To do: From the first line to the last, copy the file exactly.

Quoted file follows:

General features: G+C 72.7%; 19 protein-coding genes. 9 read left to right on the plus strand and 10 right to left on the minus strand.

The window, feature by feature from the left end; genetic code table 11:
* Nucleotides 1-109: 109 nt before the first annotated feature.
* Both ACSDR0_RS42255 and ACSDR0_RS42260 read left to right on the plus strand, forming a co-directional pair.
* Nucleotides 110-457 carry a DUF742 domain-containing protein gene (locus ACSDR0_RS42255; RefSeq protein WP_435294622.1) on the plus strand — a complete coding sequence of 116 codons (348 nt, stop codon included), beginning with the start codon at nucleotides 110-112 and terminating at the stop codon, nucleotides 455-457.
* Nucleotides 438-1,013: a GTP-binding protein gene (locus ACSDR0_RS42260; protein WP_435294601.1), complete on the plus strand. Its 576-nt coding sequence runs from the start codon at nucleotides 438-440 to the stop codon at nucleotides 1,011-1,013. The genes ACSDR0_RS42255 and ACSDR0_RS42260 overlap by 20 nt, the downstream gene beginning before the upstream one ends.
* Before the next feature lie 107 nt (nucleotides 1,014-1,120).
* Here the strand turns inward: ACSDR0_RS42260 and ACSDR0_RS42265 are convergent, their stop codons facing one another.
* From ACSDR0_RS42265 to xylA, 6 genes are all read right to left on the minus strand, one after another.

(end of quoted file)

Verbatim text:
General features: G+C 72.7%; 19 protein-coding genes. 9 read left to right on the plus strand and 10 right to left on the minus strand.

The window, feature by feature from the left end; genetic code table 11:
* Nucleotides 1-109: 109 nt before the first annotated feature.
* Both ACSDR0_RS42255 and ACSDR0_RS42260 read left to right on the plus strand, forming a co-directional pair.
* Nucleotides 110-457 carry a DUF742 domain-containing protein gene (locus ACSDR0_RS42255; RefSeq protein WP_435294622.1) on the plus strand — a complete coding sequence of 116 codons (348 nt, stop codon included), beginning with the start codon at nucleotides 110-112 and terminating at the stop codon, nucleotides 455-457.
* Nucleotides 438-1,013: a GTP-binding protein gene (locus ACSDR0_RS42260; protein WP_435294601.1), complete on the plus strand. Its 576-nt coding sequence runs from the start codon at nucleotides 438-440 to the stop codon at nucleotides 1,011-1,013. The genes ACSDR0_RS42255 and ACSDR0_RS42260 overlap by 20 nt, the downstream gene beginning before the upstream one ends.
* Before the next feature lie 107 nt (nucleotides 1,014-1,120).
* Here the strand turns inward: ACSDR0_RS42260 and ACSDR0_RS42265 are convergent, their stop codons facing one another.
* From ACSDR0_RS42265 to xylA, 6 genes are all read right to left on the minus strand, one after another.